The bespoke nature of the FX market was evident in 2013/14 when mandatory clearing of derivatives came into effect under Dodd Frank and EMIR in the US and EU respectively, however excluded FX. “Some expected it to come, but it never did,” says Kwok. “If you look at the latest uncleared margin rules (UMR) regulations, generally for entities that need to comply, it incentivises central clearing with lower required margin periods of risk compared to bilateral. This leaves the FX market to figure out how they will comply which means a different workflow compared to rates and credit default swaps where there is no choice,” says Kwok.
Fortunately, there have been some industry initiatives such as the Bank of England’s Post Trade Task Force which have been set up to examine the issues and provide recommendations for tackling them. “The Post Trade Task Force is certainly a step in the right direction in agreeing on three key areas or pinch points for Post Trade – onboarding, margining, and on-economic trade data,” says Kwok.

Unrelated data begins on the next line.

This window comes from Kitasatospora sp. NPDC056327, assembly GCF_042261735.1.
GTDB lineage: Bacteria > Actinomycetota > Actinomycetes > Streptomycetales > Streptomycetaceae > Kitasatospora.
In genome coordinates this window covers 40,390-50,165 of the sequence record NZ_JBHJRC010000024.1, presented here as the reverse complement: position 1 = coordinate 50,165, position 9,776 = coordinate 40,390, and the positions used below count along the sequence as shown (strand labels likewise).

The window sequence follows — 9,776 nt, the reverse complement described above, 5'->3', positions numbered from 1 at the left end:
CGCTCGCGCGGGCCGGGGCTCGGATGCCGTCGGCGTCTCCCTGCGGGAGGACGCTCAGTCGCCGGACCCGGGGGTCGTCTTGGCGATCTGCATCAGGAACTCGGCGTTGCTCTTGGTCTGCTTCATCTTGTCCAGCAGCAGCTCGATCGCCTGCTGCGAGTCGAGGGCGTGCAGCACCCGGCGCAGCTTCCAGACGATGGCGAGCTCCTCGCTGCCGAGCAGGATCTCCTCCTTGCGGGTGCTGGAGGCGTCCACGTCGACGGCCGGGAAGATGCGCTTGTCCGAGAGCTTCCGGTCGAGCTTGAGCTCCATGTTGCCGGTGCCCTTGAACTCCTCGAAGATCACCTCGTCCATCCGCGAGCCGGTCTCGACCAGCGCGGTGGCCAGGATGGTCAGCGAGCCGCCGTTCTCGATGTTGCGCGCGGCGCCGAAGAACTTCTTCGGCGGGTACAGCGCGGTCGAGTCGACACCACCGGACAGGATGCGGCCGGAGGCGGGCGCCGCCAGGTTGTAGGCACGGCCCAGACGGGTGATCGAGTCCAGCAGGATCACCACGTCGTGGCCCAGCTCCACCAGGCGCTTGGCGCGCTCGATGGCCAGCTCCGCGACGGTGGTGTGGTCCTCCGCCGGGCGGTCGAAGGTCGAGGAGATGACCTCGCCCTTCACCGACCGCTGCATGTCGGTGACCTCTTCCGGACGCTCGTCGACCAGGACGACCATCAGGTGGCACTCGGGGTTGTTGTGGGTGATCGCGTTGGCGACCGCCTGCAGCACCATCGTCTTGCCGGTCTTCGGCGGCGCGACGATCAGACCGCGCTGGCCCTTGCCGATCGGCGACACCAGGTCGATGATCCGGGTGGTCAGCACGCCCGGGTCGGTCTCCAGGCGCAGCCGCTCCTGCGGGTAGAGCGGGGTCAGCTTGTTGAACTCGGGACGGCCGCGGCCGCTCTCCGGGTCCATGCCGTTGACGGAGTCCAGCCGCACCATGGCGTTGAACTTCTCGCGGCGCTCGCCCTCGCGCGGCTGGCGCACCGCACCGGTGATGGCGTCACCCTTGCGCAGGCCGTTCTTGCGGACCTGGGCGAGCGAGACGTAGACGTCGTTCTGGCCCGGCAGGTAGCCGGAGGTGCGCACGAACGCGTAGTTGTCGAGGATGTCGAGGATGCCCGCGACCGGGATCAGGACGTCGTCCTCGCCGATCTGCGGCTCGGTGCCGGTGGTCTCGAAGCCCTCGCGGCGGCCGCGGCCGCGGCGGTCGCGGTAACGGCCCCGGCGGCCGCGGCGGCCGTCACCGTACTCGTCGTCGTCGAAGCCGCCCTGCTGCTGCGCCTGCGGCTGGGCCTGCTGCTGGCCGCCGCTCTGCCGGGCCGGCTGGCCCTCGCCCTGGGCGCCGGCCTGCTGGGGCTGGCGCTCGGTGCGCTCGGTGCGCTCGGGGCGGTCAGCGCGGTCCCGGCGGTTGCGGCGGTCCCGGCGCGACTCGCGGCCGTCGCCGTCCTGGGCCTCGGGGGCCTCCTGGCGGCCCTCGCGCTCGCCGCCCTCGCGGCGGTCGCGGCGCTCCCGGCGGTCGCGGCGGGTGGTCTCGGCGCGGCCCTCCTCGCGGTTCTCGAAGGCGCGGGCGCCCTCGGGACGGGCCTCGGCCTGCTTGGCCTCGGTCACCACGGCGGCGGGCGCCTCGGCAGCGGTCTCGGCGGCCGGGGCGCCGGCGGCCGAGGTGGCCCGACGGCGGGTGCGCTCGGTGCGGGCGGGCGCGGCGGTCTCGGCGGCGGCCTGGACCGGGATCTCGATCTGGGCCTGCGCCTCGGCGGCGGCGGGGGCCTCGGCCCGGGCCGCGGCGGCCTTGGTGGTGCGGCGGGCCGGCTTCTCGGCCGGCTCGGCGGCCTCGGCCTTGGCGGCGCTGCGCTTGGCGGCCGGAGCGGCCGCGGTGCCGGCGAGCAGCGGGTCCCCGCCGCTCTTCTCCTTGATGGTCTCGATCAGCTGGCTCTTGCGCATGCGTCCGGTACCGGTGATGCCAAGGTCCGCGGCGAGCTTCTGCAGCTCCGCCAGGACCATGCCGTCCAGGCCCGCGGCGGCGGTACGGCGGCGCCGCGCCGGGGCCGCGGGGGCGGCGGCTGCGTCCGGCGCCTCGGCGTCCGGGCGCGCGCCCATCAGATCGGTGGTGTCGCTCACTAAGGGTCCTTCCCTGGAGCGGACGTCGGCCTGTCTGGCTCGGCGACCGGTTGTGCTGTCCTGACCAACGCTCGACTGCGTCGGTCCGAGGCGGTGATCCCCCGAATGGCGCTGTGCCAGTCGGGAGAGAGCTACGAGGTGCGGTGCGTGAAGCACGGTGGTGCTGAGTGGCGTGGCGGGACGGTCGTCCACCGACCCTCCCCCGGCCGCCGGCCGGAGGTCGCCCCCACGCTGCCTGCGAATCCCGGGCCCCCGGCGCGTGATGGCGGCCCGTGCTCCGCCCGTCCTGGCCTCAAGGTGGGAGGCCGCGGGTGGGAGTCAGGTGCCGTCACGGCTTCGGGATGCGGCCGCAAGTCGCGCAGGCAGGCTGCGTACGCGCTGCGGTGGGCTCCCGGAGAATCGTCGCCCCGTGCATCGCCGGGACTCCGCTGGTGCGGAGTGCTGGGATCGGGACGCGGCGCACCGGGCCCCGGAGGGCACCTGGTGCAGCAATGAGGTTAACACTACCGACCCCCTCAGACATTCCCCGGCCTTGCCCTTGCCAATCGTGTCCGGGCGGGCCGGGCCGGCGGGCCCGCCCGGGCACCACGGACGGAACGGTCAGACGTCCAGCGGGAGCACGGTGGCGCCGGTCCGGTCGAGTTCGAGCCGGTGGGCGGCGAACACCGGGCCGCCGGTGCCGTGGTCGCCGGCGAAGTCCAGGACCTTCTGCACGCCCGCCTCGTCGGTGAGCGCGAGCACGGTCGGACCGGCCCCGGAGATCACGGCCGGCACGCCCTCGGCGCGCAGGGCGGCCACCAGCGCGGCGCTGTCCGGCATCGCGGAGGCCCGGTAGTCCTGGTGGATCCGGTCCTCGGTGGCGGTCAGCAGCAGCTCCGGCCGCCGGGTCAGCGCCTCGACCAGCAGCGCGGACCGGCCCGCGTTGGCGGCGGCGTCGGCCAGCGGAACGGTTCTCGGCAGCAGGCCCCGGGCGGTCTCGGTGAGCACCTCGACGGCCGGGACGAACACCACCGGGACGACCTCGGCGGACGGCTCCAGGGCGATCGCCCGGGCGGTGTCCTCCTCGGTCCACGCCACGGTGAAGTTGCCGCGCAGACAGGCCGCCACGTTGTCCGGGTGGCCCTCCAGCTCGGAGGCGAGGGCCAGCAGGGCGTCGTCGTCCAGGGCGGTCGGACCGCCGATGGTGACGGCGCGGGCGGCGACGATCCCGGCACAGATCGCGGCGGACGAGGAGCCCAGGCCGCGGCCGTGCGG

“However, the difficultly comes with agreement in approach on solving these challenges. There are also working groups within Global Financial Markets Association (GFMA) Alliance that are specific to FX, but which have a wider scope than Post Trade. But the challenge remains with clients needing solutions for problems today; and a wide array of participants within the FX market with varying risks and workflows making it difficult to find consensus that fits all or majority of use-cases,” says Kwok.
While industry-wide consensus can be difficult to achieve, especially when it comes to the FX market, there are a number of new services delivering more automated workflows across all aspects of the Post Trade process and providing a more consolidated view of complex Post Trade activities. Within State Street TradeNeXus, the focus is on how its newly developed products can work with existing infrastructure, says Kwok.